2 Simple Steps to Calm an Upset Child

When the flood of tears starts to come, use these 2 simple steps to bring peace and calm to an upset child.

My daughter couldn't find her favorite bunny stuffed animal. The one that she slept with every night and used whenever she needed an extra dose of comfort. I could start to see the tears spilling out.

Losing a favorite lovey is kind of a big deal. For the both of us!

You would think that after teaching preschool for over a decade and having three kids of my own that an upset child wouldn't phase me.

But I was almost as upset as she was. Where could bunny have gone this time?

I took a deep breath and reminded myself that I've got this. I've soothed and comforted children for years and years, and I know the secret to calming an upset child. And to finding runaway loveys.

As someone who has wiped away lots of tears and kissed hundreds of owies, I know how important it is to have powerful phrases that can help defuse a meltdown and tools to help children regulate their emotions.

When a child is swept up in her emotions, it can feel like walking through a mine field. We say something helpful and logical, and BOOM! It has completely backfired on us.

In the past I would have thought it might be reassuring if I told my daughter that we would get her a new lovey if we couldn't find hers.

That solution might work at times -- such as when an ice cream cone falls onto the ground.

But with this beloved stuffed animal, there is no other item that could ever replace it. That could smell like it. That would feel the same way as Bunny did.

When it comes to an upset child, there are two simple steps that nearly every parenting expert and child development specialist agree on.

And these two simple solutions have been sanity-savers in helping children navigate their emotions.

2 Simple Steps to Calm an Upset Child

As my daughter started to break down about dear lost Bunny, I was there beside her.

I got down at eye level with her -- something I learned from being a preschool teacher.

I gave her a moment to release the tears, while hugging her.

The first step to calm an upset child

Then I tried to imagine myself in her shoes -- emotions and all.

I set aside all of the logical thoughts that we would come back to later and replaced them with the real and raw feelings of losing something dearly loved.

As I was able to see and share her feelings of distress, I was showing empathy.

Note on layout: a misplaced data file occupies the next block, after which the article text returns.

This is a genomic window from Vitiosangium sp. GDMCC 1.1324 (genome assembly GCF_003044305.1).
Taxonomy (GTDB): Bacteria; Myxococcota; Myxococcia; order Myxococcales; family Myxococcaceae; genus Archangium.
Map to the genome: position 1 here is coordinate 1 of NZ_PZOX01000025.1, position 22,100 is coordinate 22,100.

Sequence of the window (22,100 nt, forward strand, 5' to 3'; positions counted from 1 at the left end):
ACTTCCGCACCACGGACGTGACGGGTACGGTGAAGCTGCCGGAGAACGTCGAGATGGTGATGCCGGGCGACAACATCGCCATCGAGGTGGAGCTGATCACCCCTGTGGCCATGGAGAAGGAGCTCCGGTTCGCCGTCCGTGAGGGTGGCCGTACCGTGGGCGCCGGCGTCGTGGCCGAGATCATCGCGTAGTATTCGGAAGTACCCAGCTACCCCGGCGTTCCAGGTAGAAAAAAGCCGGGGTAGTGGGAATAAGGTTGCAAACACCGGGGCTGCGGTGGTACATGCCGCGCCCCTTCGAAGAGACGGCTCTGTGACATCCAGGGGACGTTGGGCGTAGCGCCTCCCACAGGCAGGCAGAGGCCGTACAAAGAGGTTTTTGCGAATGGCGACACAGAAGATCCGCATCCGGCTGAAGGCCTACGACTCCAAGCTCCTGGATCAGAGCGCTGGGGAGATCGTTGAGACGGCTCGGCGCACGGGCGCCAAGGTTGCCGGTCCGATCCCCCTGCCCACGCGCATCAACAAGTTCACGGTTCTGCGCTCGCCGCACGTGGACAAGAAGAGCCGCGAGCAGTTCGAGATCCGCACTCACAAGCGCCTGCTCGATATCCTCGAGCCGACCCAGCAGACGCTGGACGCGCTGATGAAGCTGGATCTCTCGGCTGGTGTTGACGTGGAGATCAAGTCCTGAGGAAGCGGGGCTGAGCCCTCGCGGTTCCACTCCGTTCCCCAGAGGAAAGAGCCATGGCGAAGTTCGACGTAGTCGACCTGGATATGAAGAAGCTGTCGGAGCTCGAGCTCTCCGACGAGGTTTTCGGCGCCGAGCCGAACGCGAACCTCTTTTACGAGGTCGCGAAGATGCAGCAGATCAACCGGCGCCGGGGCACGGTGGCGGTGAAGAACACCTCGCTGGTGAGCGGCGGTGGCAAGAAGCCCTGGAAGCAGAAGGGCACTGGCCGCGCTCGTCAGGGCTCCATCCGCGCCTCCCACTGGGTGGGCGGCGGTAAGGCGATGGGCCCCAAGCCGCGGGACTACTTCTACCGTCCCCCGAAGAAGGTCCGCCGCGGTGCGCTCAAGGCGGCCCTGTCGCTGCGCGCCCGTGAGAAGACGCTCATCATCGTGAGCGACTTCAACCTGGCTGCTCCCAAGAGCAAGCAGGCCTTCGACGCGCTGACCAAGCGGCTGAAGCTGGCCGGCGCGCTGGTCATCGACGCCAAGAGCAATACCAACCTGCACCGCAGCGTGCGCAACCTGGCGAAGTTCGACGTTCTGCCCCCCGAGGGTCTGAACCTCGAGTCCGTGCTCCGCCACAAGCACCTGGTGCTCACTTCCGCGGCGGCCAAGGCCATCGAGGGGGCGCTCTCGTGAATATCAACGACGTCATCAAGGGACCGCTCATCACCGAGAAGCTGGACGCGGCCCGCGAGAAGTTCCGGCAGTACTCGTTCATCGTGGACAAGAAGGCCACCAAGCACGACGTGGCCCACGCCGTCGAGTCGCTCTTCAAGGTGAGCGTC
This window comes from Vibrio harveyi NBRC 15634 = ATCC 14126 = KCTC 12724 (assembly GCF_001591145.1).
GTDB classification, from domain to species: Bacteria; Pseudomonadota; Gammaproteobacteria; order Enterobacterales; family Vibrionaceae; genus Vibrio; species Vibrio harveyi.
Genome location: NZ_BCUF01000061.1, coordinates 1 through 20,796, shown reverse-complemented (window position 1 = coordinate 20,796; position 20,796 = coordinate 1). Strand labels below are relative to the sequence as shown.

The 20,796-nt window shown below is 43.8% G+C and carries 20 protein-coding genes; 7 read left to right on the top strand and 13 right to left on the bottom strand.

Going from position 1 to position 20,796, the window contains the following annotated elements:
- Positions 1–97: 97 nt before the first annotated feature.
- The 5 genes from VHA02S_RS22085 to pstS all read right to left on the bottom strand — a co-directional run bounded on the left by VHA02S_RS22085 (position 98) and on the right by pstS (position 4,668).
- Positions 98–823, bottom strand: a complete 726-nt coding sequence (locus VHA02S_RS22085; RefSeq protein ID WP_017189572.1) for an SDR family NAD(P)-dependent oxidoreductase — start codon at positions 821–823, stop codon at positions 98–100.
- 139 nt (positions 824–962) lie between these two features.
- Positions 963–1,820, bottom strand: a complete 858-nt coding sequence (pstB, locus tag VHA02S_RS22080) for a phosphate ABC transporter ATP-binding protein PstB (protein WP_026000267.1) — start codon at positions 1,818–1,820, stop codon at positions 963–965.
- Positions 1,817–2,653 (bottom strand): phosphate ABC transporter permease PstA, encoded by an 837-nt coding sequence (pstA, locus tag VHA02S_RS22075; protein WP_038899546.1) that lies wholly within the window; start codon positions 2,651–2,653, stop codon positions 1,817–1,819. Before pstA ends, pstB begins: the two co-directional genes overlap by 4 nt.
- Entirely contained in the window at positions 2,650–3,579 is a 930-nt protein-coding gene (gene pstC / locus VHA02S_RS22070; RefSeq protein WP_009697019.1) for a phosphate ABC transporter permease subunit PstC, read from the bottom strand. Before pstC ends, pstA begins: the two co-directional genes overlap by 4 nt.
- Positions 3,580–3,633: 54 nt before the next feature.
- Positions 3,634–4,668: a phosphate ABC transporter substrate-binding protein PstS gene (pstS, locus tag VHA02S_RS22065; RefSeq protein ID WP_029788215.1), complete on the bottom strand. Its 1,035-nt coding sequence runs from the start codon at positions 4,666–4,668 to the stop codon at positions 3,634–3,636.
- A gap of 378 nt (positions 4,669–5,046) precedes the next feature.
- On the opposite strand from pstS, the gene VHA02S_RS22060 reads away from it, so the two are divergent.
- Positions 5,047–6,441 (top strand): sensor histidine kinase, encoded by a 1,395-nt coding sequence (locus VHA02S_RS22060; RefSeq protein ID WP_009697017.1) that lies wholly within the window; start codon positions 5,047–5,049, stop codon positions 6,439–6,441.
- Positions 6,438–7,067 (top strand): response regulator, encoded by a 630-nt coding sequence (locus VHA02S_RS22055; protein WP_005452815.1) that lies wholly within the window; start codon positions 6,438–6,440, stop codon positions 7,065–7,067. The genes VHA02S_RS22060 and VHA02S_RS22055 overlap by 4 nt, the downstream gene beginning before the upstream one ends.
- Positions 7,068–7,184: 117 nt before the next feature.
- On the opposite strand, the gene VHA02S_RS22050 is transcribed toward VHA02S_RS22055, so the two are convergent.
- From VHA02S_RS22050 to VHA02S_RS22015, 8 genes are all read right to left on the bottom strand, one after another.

Empathy is one of the most effective tools to understanding another human being, and it is the first step to calming an upset child.

I tried to remember what it was like when I lost something I loved that I carried with me on a daily basis. What came to mind was the moment when I couldn't find my wedding ring.

In those first few minutes that I couldn't find my wedding ring, I felt frazzled. When I couldn't think of any other location that I likely left it, my emotions elevated to a level of panic. My breathing changed, and my heart started beating faster. All I could think about was retracing my steps to find it. I just had to find it!

I sure didn't want anything as a replacement. And nothing else in my schedule that day mattered as much as finding my ring. At least for those few minutes.

Losing Bunny didn't feel like just misplacing an object to my daughter. Her world was momentarily flipped upside down as her most loved possession was gone.

And she couldn't think of anything else either.

When we are able to connect with another person and how they are feeling right then and there, we have accomplished an incredible breakthough.

Once we have been able to step into the emotions of the child and feel what they feel, our own reactions change completely. This makes step 2 a piece of cake.

The second step to calming an upset child

Once we are able to empathize with another person's feelings, then we are able to speak to them where they are at. On an emotional level.

It isn't a lengthy process. But it is a careful one.

How would I have felt if my husband didn't acknowledge what I was feeling? If he found me looking for my wedding ring and calmly replied, "It's fine. It'll show up eventually."

I probably would have told him, "It's not fine! And this is something I need to find right now!"

If I was being nice that is.

Step two is to validate what the other person is feeling.

Again, set aside the logic and problem-solving ideas. Those will come soon, but it's not time for them yet.

The best thing to say to an upset child is that we see how they are feeling.

When I saw my daughter on the verge of tears because of her dear lost bunny, I told her in a genuine and gentle tone,

"Bunny is lost, and I can see that you are so sad about that."

Narrate the emotions as you see them and show your child that you notice how they feel.

I used to try and soothe children by saying things like, "Oh, don't cry, it's going to be fine."

But that just didn't help. And now I know that it is because they weren't able to logically think in that moment. We have to warm them up a bit to get to that point.

After I told my daughter that I saw how sad she was, we embraced for a few moments.

She took a deep sigh, and after a short while, I could feel her tense shoulders loosening up and her sobs quieted down.

Now was the time for me to throw in the problem-solving solution. "Can I help you find your sweet bunny, honey?"

We were lucky and found him right away. But sometimes, there isn't always a pot of gold at the end of the rainbow.

Sometimes children have a need, want, or desire that can't be fixed so easily. In those times, follow these two steps, and then listen to the child. Hear them out and let them talk about their emotions.

Or just hug them until they are the first one to let go.

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